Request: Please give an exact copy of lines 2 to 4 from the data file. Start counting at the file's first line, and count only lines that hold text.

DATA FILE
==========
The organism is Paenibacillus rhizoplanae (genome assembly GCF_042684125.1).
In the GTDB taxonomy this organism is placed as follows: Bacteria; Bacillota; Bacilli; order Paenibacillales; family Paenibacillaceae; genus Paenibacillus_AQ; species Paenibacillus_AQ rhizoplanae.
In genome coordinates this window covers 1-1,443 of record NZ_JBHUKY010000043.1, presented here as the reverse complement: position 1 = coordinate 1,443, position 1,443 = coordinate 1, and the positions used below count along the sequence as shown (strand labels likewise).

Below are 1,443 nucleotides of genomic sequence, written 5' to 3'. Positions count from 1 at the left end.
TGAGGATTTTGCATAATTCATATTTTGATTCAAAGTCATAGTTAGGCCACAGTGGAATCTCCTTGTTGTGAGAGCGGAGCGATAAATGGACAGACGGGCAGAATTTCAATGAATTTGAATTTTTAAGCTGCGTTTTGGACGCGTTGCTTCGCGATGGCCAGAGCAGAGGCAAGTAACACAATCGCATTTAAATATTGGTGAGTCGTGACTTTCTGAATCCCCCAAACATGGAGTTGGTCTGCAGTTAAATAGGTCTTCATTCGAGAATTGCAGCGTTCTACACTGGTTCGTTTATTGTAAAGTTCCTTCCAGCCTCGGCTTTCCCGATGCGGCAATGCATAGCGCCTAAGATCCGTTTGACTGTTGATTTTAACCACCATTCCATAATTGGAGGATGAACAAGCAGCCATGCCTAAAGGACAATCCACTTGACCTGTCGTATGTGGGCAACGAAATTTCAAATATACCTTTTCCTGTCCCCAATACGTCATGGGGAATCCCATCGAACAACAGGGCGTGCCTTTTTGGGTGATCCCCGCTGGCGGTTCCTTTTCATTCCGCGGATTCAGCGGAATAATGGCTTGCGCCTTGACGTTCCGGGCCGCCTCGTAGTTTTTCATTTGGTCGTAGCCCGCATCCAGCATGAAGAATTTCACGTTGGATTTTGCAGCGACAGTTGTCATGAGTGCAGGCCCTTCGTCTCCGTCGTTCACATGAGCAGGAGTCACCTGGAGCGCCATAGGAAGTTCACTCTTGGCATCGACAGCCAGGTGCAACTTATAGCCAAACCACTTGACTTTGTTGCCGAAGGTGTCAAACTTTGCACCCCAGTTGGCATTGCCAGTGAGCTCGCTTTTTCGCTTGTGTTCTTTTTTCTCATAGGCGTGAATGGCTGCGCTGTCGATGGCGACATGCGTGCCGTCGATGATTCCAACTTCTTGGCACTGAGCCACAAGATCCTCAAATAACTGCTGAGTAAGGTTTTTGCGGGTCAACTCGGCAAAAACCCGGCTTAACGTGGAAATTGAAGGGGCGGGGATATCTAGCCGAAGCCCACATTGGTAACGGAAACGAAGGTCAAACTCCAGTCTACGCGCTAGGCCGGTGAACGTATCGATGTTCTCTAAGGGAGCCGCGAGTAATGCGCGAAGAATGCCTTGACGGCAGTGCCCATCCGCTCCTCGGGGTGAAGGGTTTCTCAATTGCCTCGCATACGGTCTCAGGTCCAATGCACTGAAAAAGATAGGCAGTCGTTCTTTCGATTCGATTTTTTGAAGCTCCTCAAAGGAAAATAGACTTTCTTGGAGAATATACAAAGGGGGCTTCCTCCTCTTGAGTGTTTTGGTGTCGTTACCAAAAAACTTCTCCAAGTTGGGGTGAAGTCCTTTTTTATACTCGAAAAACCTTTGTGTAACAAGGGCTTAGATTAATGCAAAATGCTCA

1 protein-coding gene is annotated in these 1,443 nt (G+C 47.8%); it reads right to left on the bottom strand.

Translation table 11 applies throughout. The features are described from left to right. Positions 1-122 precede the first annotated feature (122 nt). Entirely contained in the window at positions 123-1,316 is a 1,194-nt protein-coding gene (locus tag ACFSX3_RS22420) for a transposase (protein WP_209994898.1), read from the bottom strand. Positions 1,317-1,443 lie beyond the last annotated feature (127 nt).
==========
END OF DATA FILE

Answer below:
In the GTDB taxonomy this organism is placed as follows: Bacteria; Bacillota; Bacilli; order Paenibacillales; family Paenibacillaceae; genus Paenibacillus_AQ; species Paenibacillus_AQ rhizoplanae.
In genome coordinates this window covers 1-1,443 of record NZ_JBHUKY010000043.1, presented here as the reverse complement: position 1 = coordinate 1,443, position 1,443 = coordinate 1, and the positions used below count along the sequence as shown (strand labels likewise).

Below are 1,443 nucleotides of genomic sequence, written 5' to 3'. Positions count from 1 at the left end.